Diverse economy, sweeping reforms and credible policy frameworks set the stage for post-pandemic priorities.
When Covid-19 struck at the heart of countries around the world last year, it not only spread an unknown contagion at an unprecedented speed, but also severely disrupted public policy-making – forcing nations to focus on battling the pandemic with all their might instead of long-term development and geostrategic goals. With the increasing pressures on governments to undertake austerity measures and with dwindling fiscal space, several nations abandoned many of their long-term projects.
But India – where the Covid-19 caseloads are gradually receding and the mass rollout of at least two vaccines are on the anvil – managed to retain a delicate balance between securing public health, economic reforms and diplomatic outreach.
Indeed, there are several areas where aggressive Indian policymaking flourished during the pandemic – from boosting the close governmental and commercial rapport with Gulf states such as the UAE and Saudi Arabia in the backdrop of the Abraham Accords, to undertaking global collaborations in vaccine development and manufacturing to sweeping reforms of key sectors of the Indian economy to boost investments.
The latter includes relaxation of foreign direct investment (FDI) limit in defence, the privatisation of six more airports, and fully opening up coal mining to the private sector, as part of the fourth instalment of an expansive economic stimulus package to offset the impact of the Covid-19 outbreak.
The FDI limit in defence production through automatic route has been increased to 74 per cent from 49 per cent, while private sector participation has been allowed in space exploration as part of structural reforms that were announced for a variety of sectors including mineral mining, civil aviation and atomic energy.
According to Indian Finance Minister Nirmala Sitharaman, an empowered group of secretaries will be responsible for expeditious clearance of investment proposals, with each ministry setting up a project development cell to prepare investible projects. The government has also embarked on a massive uplift of industrial infrastructure after ranking all 3,376 industrial parks and special economic zones with 5 lakh hectares or more of land.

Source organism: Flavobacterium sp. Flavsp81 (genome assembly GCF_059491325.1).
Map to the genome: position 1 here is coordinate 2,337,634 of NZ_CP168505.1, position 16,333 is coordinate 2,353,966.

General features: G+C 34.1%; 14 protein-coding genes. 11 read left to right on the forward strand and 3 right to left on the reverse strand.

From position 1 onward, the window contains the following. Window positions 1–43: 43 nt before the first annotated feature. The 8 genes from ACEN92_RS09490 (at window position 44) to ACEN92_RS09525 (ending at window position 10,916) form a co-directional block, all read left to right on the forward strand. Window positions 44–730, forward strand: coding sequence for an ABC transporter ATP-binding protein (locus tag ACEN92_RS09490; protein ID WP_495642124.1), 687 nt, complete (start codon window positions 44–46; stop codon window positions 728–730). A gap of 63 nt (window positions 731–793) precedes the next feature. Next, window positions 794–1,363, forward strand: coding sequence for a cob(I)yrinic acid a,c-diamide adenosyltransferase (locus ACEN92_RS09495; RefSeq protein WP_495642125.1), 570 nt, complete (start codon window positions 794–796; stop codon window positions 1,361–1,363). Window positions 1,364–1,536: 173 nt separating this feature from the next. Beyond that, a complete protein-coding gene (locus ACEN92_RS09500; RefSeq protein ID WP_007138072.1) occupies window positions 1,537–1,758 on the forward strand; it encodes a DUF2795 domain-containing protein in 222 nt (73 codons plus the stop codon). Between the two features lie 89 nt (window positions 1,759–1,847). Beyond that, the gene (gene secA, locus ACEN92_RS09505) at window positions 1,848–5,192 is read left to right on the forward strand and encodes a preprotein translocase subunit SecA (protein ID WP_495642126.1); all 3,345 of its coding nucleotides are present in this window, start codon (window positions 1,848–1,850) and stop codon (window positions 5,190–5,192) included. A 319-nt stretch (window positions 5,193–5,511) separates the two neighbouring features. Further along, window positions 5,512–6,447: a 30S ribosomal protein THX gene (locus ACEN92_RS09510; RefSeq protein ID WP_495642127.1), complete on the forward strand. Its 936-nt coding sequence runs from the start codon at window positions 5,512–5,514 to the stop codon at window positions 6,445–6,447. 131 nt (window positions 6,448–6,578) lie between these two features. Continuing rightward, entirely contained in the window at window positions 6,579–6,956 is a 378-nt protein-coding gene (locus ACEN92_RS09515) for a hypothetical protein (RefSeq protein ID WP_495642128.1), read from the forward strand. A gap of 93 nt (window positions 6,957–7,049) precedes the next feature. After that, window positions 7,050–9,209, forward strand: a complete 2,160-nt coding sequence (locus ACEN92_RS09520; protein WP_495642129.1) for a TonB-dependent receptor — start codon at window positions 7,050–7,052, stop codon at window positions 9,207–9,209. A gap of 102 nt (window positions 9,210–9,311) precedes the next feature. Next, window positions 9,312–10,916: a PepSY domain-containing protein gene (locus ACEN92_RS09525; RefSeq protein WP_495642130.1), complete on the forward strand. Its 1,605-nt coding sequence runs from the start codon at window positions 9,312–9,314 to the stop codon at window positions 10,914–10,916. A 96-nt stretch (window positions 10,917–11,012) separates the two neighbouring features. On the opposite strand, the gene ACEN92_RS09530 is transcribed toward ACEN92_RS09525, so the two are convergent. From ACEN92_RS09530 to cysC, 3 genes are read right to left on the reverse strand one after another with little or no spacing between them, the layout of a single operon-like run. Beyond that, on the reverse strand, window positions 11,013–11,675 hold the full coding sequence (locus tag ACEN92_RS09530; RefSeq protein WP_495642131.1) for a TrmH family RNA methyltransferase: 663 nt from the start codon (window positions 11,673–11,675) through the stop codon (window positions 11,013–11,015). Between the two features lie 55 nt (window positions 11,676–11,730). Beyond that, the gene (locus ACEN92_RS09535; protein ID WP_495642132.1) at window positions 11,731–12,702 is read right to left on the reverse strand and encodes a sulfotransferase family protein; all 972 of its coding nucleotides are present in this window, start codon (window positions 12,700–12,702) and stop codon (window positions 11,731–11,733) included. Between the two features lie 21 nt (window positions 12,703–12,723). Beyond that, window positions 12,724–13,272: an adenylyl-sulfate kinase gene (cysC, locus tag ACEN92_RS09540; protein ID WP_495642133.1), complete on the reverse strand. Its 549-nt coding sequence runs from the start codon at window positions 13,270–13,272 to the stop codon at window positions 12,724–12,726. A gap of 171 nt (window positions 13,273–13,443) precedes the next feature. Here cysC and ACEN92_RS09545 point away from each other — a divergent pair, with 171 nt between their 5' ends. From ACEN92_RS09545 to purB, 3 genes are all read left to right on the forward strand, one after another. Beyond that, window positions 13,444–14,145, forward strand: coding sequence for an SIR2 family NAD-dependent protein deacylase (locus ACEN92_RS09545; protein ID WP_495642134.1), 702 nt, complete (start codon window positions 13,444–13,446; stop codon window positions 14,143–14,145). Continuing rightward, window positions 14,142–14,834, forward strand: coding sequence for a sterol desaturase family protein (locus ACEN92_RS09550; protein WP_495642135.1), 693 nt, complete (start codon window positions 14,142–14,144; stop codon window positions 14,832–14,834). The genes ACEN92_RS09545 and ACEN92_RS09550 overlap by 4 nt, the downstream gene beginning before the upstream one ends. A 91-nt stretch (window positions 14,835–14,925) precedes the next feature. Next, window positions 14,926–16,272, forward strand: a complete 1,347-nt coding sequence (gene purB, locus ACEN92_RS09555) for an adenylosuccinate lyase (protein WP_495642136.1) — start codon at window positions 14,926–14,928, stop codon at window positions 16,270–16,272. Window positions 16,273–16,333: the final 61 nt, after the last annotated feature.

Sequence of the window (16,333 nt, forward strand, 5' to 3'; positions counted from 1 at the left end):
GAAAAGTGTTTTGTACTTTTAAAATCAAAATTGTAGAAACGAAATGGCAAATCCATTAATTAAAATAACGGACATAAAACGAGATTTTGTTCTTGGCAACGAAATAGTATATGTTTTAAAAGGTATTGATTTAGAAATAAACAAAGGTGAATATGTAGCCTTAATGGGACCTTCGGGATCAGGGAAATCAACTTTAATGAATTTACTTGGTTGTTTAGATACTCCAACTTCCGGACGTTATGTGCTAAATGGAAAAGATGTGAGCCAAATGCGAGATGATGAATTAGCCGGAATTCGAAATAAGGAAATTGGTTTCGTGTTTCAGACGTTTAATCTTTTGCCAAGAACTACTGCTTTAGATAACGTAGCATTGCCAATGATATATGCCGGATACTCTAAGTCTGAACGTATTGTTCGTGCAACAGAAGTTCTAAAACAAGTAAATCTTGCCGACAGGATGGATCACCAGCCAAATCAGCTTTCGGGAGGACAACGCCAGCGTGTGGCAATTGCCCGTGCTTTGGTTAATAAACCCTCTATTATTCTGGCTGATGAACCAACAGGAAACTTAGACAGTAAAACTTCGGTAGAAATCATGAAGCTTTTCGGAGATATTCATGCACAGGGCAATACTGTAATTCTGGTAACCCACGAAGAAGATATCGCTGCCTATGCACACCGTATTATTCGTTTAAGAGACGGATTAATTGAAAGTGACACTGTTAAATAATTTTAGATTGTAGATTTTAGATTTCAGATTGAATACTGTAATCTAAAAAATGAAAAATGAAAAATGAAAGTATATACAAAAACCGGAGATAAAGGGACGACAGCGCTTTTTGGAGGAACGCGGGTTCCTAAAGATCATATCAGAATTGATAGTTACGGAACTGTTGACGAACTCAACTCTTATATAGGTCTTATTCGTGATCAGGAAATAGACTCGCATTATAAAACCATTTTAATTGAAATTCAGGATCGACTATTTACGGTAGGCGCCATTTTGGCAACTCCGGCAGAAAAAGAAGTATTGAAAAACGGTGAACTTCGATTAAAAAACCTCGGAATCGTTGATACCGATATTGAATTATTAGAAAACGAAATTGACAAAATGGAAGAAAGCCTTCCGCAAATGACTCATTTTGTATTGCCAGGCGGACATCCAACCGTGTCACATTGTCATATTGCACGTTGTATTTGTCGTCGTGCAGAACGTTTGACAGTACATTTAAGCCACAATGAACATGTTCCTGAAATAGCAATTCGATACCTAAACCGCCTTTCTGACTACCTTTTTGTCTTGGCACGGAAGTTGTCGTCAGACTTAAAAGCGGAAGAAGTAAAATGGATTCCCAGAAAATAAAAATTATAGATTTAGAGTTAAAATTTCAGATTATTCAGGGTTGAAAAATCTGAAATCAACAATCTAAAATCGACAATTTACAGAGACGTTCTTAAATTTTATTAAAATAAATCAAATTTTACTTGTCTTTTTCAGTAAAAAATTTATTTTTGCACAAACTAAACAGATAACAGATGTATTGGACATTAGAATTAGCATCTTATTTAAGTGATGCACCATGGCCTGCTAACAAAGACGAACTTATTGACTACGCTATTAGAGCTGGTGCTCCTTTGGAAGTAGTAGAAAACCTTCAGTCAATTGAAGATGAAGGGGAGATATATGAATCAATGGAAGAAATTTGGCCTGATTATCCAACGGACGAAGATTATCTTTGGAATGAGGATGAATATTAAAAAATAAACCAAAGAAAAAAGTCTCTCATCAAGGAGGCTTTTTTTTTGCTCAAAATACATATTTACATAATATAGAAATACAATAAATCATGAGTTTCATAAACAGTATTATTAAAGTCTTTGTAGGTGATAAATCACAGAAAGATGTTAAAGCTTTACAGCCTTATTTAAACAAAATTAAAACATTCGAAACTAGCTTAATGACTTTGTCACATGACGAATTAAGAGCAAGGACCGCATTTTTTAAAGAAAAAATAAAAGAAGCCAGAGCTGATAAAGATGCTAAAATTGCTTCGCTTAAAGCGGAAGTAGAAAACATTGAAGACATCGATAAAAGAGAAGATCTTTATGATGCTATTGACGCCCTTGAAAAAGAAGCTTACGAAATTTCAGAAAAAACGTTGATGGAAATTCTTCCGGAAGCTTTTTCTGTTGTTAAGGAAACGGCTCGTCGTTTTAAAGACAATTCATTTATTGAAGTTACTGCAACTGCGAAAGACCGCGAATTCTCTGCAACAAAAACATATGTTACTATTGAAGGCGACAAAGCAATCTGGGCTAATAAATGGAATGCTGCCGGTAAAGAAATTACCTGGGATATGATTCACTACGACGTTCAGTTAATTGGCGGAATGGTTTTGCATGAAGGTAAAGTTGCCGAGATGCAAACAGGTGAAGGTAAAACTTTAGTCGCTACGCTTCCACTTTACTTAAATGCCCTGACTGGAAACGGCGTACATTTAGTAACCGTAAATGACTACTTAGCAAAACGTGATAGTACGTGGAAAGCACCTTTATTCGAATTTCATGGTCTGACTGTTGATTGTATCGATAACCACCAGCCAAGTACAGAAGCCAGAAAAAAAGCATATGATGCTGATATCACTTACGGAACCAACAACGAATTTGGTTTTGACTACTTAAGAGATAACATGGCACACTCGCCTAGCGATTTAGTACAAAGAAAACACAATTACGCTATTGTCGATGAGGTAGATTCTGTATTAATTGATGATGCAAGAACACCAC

It is through this recalibration of policies, Covid-19 contingency measures and the aggressive push for boosting FDIs that the government has prepared its economic priorities for post-pandemic India.
And this goal of planning for the new normal as the coronavirus pandemic eventually abates is not limited to government agencies – even corporate India has engaged in a pragmatic assessment of priorities and opportunities.
“The COVID-19 crisis has brought new urgency to some of corporate India’s longstanding challenges, and companies which act now to address these priorities could emerge stronger from the crisis,” said Rajat Dhawan, a senior partner in McKinsey, in a policy outlook for the global consultancy. “These priorities include making balance sheets and cost structures more resilient, reshaping business portfolios for greater value creation and building greater safety, flexibility, and productivity into operations,” he said.
With the combination of efforts by the government and the private sector, India is thus more than well-prepared for life after the pandemic and poised to record an even better curve than its fabled graph of growth, according to analysts.
“Many of the deep-rooted structural factors that helped fuel the economy’s sustained growth during the past decades seem intact: demography, a large and diversified economy, still low-income levels that signify the potential to grow, a dynamic entrepreneurial class, political and geopolitical stability, a strong institutional base and credible policy frameworks,” said Poonam Gupta and Dhruv Sharma, lead economists of World Bank writing for Economic Times. “With continued policy attention on reforms — which spur private investment, increase the economy’s competitiveness, promote greater integration into the global economy, and ensure an efficient financial sector — India will revert to the growth path of the past,” they said.